Winter break extension
After mounting pressure from the student body for a longer winter break, the McGill Senate approved a motion on Dec. 2 to extend the winter break by three days for all faculties except the Faculty of Dentistry and the Faculty of Medicine and Health Sciences. The first day of classes for the Winter 2021 semester will officially begin on Thursday, Jan. 7, instead of Monday, Jan. 4, as was initially planned. The Senate also discussed at length the feasibility of retroactively implementing a Satisfactory/Unsatisfactory (S/U) option for the Fall 2020 semester and reported on the university’s finances and provisional budgets.
To make up for the three lost days, McGill will shorten the spring 2021 Final Examination Period from 11 days to 10 days; extend the final exam period from April 29 to April 30; and eliminate the “study day” currently scheduled for April 14. Whereas classes were initially scheduled to have ended Tuesday, April 13, with the April 14 study day acting as a one-day buffer before the start of exams on Thursday, April 15, the adjusted exam schedule will see classes end Friday, April 16 and exams commence Monday, April 19.
Gillian Nycum, university registrar and executive director of Enrolment Services, presented the motion and explained that adjusting the Spring 2021 exam period was the most feasible way to make up for the delayed start of the Winter 2021 semester.
“We saw in the Fall 2020 term that there were 25 per cent fewer final examinations being scheduled as compared to 2019, and it is reasonable to assume that there will be a similar trend for Winter 2021,” Nycum said.
In accordance with the adjusted academic calendar, the add/drop deadline will move from Tuesday, Jan. 19 to Friday, Jan. 22, and the deadline for withdrawal with refund will move from Tuesday, Jan. 26 to Friday, Jan. 29, with no other changes in key academic dates for the Winter 2021 term.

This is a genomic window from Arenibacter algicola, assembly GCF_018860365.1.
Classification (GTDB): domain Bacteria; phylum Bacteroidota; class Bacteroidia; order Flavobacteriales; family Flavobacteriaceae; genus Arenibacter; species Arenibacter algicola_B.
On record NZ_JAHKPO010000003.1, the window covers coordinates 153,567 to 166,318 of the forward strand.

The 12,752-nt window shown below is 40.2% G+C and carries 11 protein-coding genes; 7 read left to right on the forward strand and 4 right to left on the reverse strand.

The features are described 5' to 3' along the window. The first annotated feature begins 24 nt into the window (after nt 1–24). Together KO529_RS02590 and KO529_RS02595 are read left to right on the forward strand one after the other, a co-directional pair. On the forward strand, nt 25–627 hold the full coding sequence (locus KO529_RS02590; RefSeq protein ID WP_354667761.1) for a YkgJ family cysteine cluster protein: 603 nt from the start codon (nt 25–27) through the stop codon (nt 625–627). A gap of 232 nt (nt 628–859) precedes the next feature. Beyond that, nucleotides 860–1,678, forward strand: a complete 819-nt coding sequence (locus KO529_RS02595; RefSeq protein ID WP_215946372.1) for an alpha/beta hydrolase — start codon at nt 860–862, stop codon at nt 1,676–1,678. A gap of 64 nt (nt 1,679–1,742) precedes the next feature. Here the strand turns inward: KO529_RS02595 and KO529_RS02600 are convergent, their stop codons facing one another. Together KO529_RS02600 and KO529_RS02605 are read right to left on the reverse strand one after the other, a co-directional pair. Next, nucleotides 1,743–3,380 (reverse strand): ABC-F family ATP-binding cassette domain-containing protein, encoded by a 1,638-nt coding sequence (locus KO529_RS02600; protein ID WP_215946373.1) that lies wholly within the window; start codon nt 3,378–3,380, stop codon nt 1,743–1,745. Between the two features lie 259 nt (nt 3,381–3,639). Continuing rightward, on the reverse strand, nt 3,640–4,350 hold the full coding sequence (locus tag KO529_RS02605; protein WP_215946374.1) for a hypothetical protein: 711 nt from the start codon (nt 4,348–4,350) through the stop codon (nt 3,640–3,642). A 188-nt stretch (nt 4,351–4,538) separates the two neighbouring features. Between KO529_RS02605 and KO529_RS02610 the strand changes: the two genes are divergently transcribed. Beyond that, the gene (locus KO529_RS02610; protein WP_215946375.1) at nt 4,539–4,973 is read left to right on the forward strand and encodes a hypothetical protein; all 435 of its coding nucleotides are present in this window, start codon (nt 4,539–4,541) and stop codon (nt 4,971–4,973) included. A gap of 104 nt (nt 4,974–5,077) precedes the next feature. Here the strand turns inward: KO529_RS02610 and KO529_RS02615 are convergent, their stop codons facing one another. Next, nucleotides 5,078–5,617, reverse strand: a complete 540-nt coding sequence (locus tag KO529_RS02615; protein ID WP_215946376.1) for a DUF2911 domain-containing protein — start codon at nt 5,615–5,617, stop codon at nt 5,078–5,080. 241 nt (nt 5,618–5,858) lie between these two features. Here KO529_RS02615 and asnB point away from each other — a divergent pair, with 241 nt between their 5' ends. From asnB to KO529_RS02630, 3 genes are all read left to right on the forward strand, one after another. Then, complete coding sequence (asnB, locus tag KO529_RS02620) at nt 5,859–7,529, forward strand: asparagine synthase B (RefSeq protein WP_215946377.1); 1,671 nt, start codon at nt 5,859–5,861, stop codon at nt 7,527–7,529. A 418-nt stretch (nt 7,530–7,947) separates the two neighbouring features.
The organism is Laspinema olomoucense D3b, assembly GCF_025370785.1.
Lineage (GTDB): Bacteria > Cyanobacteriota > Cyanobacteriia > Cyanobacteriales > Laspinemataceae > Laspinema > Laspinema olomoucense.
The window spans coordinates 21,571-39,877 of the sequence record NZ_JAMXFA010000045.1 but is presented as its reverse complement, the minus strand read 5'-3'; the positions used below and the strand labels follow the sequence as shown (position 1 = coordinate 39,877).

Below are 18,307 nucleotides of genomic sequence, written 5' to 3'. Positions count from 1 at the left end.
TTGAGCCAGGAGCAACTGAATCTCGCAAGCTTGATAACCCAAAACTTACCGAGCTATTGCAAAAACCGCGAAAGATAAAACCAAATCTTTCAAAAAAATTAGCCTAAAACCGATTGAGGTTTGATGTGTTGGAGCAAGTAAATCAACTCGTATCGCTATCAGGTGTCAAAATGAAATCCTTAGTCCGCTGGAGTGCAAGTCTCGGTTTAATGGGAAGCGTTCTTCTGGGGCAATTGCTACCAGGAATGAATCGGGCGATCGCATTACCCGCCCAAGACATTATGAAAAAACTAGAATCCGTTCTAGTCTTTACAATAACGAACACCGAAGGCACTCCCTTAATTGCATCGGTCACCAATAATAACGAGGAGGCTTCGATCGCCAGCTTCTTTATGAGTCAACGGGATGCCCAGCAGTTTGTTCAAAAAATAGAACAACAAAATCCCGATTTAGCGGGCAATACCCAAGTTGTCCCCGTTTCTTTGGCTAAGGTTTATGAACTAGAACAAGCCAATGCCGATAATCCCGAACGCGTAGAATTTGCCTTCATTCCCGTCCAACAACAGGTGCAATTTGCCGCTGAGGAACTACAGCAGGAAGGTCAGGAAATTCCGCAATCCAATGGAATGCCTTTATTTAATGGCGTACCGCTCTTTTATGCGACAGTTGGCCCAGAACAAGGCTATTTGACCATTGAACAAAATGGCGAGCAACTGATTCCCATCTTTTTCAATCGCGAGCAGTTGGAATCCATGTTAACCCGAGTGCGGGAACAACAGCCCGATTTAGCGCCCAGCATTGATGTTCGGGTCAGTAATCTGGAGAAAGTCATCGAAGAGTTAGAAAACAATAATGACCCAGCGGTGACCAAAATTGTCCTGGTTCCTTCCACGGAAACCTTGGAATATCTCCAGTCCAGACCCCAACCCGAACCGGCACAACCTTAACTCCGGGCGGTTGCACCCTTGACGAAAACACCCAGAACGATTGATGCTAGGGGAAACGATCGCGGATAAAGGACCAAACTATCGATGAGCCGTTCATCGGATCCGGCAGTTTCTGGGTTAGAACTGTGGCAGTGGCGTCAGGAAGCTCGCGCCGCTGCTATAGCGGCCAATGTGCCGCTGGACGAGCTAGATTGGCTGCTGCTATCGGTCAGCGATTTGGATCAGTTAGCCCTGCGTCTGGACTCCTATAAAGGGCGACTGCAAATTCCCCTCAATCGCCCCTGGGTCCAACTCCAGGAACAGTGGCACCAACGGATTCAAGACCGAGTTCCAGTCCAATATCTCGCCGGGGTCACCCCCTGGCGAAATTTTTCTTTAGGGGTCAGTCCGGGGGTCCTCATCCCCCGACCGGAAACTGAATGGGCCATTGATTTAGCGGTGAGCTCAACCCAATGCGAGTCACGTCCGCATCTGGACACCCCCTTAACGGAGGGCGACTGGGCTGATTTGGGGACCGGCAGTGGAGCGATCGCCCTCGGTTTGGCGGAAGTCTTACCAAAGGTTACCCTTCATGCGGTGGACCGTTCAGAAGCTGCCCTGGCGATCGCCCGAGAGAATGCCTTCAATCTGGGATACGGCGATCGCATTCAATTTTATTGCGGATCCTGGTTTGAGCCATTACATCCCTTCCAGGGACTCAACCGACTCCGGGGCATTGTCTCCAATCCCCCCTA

Implementing a Satisfactory/Unsatisfactory option
The Students’ Society of McGill University (SSMU) Senators’ motion to implement an S/U policy, submitted minutes before the meeting, opened a lengthy and contentious discussion. Principal and Vice-Chancellor Suzanne Fortier explained that the motion had not appeared on the Senate agenda because the Steering Committee, the governing body tasked with setting and proposing the Senate agenda, had rejected the motion.
“Part of why [the motion] was not accepted by [the Steering Committee] is that the due diligence that is required to bring the motion to the floor was not done,” Fortier said. “In particular, there was information that was simply not accurate, [because] the information that was shared was pertaining to March 2020, which was a very different situation than today. There is a lot of information that people do not have in order to consider the motion carefully.”
Without being listed as an agenda item, the motion would have to be referred back to the Steering Committee for further review in order for it to be presented at a future Senate meeting. Alternatively, if a Senator motions to suspend the Senate rules and the motion passes with a three-quarter majority vote, the Senate could review the S/U motion immediately. Music Senator Addy Parsons’ motion to suspend the rules of the Senate did not pass, effectively sending the motion back to the Steering Committee. Secretary-General Edyta Rogowska said that the Steering Committee will likely convene in the following days to discuss the S/U policy.
“I have received over 150 testimonies of students not asking, but begging us to implement an S/U option. I can say that for the past few weeks, I have received heart wrenching emails from students coming to me and begging for me to do something because they cannot imagine that the university would not support them. None of them can stomach the idea that this has been brought to the university, that this has been presented in September when it was shot down [and that] when efforts were made to do the proper consultations, that it has been continually and systematically shut down at every chance [….] That, honestly, is a difficult pill to swallow.” – Brooklyn Frizzle, VP University Affairs
Moment of the Meeting
Arts Senator Darshan Daryanani took a moment to acknowledge the student labour involved in extending the winter break and invited the Senate to congratulate students’ work through virtual applause.
A previous version of this article stated that Arts Senator Mary Lynne Loftus submitted the motion to suspend the Senate rules. In fact, Music Senator Addy Parsons submitted the motion. The article has been updated. The Tribune regrets this error.